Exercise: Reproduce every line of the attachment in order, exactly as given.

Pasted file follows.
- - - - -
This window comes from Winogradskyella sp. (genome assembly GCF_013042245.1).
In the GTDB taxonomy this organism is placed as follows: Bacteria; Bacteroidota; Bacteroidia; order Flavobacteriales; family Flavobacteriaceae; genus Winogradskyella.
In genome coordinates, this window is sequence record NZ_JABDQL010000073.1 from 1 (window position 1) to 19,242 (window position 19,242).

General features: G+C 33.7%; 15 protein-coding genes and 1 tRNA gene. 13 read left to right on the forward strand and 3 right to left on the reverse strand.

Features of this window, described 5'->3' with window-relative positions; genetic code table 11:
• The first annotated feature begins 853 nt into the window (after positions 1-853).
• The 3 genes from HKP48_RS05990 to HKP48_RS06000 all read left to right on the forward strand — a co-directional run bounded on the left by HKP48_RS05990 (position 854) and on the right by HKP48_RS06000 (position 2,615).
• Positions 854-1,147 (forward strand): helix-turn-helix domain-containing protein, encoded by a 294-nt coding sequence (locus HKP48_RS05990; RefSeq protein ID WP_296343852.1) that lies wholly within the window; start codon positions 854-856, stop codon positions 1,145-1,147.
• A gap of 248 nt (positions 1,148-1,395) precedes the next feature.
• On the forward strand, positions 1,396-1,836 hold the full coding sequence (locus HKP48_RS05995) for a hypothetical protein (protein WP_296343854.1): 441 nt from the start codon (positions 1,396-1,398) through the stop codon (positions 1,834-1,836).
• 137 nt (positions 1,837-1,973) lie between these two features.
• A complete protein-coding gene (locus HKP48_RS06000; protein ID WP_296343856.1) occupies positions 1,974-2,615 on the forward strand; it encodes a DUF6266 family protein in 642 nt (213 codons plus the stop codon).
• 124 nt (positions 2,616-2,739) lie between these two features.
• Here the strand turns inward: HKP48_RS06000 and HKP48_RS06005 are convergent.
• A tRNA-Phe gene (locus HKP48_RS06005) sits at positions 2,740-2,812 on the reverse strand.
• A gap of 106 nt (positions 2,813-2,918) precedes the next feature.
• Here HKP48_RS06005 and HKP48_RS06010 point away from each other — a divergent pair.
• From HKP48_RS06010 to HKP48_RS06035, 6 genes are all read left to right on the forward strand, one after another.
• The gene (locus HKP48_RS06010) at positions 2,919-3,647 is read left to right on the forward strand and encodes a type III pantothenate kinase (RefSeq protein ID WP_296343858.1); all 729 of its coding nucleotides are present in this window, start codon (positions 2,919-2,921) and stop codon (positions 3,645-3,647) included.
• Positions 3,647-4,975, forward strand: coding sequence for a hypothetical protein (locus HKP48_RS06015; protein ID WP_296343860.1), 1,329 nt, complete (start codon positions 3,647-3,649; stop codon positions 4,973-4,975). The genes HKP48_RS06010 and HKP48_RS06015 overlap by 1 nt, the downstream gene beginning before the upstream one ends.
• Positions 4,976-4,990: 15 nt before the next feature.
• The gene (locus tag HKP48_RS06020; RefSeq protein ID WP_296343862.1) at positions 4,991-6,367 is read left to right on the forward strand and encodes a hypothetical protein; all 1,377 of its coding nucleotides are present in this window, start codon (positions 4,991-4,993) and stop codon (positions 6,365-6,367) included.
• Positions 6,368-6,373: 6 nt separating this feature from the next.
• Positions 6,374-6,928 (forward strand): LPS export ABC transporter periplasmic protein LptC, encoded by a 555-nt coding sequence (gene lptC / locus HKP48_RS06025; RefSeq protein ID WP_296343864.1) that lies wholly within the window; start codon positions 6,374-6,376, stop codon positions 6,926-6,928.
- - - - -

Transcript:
This window comes from Winogradskyella sp. (genome assembly GCF_013042245.1).
In the GTDB taxonomy this organism is placed as follows: Bacteria; Bacteroidota; Bacteroidia; order Flavobacteriales; family Flavobacteriaceae; genus Winogradskyella.
In genome coordinates, this window is sequence record NZ_JABDQL010000073.1 from 1 (window position 1) to 19,242 (window position 19,242).

General features: G+C 33.7%; 15 protein-coding genes and 1 tRNA gene. 13 read left to right on the forward strand and 3 right to left on the reverse strand.

Features of this window, described 5'->3' with window-relative positions; genetic code table 11:
• The first annotated feature begins 853 nt into the window (after positions 1-853).
• The 3 genes from HKP48_RS05990 to HKP48_RS06000 all read left to right on the forward strand — a co-directional run bounded on the left by HKP48_RS05990 (position 854) and on the right by HKP48_RS06000 (position 2,615).
• Positions 854-1,147 (forward strand): helix-turn-helix domain-containing protein, encoded by a 294-nt coding sequence (locus HKP48_RS05990; RefSeq protein ID WP_296343852.1) that lies wholly within the window; start codon positions 854-856, stop codon positions 1,145-1,147.
• A gap of 248 nt (positions 1,148-1,395) precedes the next feature.
• On the forward strand, positions 1,396-1,836 hold the full coding sequence (locus HKP48_RS05995) for a hypothetical protein (protein WP_296343854.1): 441 nt from the start codon (positions 1,396-1,398) through the stop codon (positions 1,834-1,836).
• 137 nt (positions 1,837-1,973) lie between these two features.
• A complete protein-coding gene (locus HKP48_RS06000; protein ID WP_296343856.1) occupies positions 1,974-2,615 on the forward strand; it encodes a DUF6266 family protein in 642 nt (213 codons plus the stop codon).
• 124 nt (positions 2,616-2,739) lie between these two features.
• Here the strand turns inward: HKP48_RS06000 and HKP48_RS06005 are convergent.
• A tRNA-Phe gene (locus HKP48_RS06005) sits at positions 2,740-2,812 on the reverse strand.
• A gap of 106 nt (positions 2,813-2,918) precedes the next feature.
• Here HKP48_RS06005 and HKP48_RS06010 point away from each other — a divergent pair.
• From HKP48_RS06010 to HKP48_RS06035, 6 genes are all read left to right on the forward strand, one after another.
• The gene (locus HKP48_RS06010) at positions 2,919-3,647 is read left to right on the forward strand and encodes a type III pantothenate kinase (RefSeq protein ID WP_296343858.1); all 729 of its coding nucleotides are present in this window, start codon (positions 2,919-2,921) and stop codon (positions 3,645-3,647) included.
• Positions 3,647-4,975, forward strand: coding sequence for a hypothetical protein (locus HKP48_RS06015; protein ID WP_296343860.1), 1,329 nt, complete (start codon positions 3,647-3,649; stop codon positions 4,973-4,975). The genes HKP48_RS06010 and HKP48_RS06015 overlap by 1 nt, the downstream gene beginning before the upstream one ends.
• Positions 4,976-4,990: 15 nt before the next feature.
• The gene (locus tag HKP48_RS06020; RefSeq protein ID WP_296343862.1) at positions 4,991-6,367 is read left to right on the forward strand and encodes a hypothetical protein; all 1,377 of its coding nucleotides are present in this window, start codon (positions 4,991-4,993) and stop codon (positions 6,365-6,367) included.
• Positions 6,368-6,373: 6 nt separating this feature from the next.
• Positions 6,374-6,928 (forward strand): LPS export ABC transporter periplasmic protein LptC, encoded by a 555-nt coding sequence (gene lptC / locus HKP48_RS06025; RefSeq protein ID WP_296343864.1) that lies wholly within the window; start codon positions 6,374-6,376, stop codon positions 6,926-6,928.